Hint: your email list (even if it only has a couple of hundred contacts) is one of the biggest assets you have at your fingertips –use it! Chances are, that list is a good representation of your whole potential audience, so do some research, reach out to your contacts with a survey or questionnaire, and find out exactly who they are and what they want to read.

Asking your current readers questions like the list below will give you clear indicators on how to move forward:

  • How old are you?
  • Where do you live?
  • What do you do for work?
  • What is your favorite place to read the news?
  • What is your preferred social network?
  • What types of content do you prefer? (blog posts, video, podcasts, etc…)
  • What topics would you like us to cover on our blog?

These questions are fairly obvious so they are just a good starting point. When you find out that your audience is largely made up of 30-45-year-olds who live in urban areas, work in technology, primarily use LinkedIn, and enjoy podcasts and videos on topics like current events and innovation in tech, you can refine your content strategy to cater to their needs and interests.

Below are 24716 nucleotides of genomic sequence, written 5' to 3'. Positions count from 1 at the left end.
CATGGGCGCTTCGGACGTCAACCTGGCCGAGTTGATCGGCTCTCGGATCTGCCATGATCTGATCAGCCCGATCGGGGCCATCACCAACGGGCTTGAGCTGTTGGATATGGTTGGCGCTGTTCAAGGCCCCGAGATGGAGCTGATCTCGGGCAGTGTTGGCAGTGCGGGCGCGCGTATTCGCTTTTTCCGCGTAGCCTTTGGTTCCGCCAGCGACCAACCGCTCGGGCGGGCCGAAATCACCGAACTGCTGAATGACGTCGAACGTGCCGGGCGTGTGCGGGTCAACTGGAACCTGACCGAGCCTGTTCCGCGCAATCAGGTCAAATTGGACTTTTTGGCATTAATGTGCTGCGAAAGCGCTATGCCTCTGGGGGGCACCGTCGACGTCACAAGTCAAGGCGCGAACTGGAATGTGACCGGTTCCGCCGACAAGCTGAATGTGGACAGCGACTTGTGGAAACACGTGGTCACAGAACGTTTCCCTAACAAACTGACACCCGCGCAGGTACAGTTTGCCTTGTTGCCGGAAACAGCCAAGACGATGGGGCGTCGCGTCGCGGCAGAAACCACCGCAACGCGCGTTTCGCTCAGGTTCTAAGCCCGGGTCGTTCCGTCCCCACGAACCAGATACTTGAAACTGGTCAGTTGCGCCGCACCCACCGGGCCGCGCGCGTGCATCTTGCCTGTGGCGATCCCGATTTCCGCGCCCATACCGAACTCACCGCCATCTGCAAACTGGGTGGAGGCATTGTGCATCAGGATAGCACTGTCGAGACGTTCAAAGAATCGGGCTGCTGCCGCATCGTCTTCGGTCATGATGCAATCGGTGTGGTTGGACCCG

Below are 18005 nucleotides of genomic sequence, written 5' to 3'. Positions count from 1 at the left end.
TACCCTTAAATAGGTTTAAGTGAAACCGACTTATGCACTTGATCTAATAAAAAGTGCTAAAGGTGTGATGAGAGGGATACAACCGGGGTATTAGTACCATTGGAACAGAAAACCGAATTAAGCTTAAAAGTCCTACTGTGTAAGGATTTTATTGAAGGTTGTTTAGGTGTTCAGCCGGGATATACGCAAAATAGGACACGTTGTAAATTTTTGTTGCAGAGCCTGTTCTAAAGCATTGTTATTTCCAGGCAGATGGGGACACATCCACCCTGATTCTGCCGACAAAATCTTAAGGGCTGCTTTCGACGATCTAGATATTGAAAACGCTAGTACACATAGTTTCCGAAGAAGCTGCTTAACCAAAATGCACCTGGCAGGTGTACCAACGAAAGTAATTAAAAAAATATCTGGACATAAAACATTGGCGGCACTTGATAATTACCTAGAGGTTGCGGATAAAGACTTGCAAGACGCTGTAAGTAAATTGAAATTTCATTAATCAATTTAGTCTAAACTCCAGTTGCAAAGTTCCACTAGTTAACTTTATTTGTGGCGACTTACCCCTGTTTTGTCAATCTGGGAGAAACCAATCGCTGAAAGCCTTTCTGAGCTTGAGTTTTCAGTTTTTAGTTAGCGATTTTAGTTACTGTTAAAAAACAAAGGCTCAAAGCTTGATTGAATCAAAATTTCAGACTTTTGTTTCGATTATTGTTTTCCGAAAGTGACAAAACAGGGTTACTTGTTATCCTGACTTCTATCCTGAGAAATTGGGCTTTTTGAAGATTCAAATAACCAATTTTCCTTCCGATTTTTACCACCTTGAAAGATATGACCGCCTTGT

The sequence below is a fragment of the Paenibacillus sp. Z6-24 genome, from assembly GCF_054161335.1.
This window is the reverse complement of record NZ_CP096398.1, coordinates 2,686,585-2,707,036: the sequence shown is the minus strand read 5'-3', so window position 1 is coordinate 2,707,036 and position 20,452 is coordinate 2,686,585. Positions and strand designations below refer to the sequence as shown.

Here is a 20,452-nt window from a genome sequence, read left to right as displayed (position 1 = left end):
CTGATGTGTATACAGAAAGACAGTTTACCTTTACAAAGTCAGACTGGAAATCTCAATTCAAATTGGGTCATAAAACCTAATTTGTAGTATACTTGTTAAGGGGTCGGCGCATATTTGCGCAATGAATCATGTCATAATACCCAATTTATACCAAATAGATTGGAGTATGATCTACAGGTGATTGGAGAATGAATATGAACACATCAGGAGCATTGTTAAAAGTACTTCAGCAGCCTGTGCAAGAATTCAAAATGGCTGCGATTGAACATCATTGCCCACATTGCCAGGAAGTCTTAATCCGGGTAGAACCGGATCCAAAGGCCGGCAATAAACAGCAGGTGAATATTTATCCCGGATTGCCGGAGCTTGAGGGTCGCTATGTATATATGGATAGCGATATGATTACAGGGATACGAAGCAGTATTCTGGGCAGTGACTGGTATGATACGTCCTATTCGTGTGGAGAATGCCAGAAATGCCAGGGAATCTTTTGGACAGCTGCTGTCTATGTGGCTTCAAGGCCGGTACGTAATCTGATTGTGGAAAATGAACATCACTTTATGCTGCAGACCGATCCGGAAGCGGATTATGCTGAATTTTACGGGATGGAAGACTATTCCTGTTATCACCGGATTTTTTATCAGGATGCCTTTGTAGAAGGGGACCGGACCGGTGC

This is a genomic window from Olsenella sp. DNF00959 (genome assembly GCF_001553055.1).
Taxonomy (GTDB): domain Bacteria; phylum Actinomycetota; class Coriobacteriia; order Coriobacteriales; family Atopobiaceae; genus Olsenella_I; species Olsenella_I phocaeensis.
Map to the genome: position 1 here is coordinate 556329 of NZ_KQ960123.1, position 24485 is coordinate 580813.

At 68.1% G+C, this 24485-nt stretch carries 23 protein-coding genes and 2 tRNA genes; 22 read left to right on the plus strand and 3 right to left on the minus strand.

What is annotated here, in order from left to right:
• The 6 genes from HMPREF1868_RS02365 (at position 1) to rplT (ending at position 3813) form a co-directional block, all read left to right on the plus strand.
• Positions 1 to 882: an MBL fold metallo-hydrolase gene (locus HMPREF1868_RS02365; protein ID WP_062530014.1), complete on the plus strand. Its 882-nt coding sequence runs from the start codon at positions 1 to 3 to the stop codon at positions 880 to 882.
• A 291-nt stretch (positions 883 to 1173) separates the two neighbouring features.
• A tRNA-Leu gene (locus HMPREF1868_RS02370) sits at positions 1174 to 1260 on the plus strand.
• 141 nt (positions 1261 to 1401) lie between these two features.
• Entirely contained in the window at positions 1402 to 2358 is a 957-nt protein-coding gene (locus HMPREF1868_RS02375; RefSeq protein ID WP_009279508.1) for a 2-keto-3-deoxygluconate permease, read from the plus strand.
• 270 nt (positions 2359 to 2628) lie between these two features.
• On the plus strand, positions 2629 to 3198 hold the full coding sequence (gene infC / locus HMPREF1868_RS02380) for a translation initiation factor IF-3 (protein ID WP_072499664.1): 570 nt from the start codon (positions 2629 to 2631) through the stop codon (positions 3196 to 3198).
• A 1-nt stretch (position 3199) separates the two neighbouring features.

2. Make Your Content Look Nice

People often say: “don’t judge a book by its cover”.

Well,  that piece of wisdom applies to many things — just not your content.  You shouldn’t assume that visitors to your site will read anything that comes along their way. The truth is: your blog is judged by how it looks.

For this reason, it’s important to have a clear post style. If your blog looks organized and put together, readers will stay longer. And the longer you keep them on the page, the more content they will consume.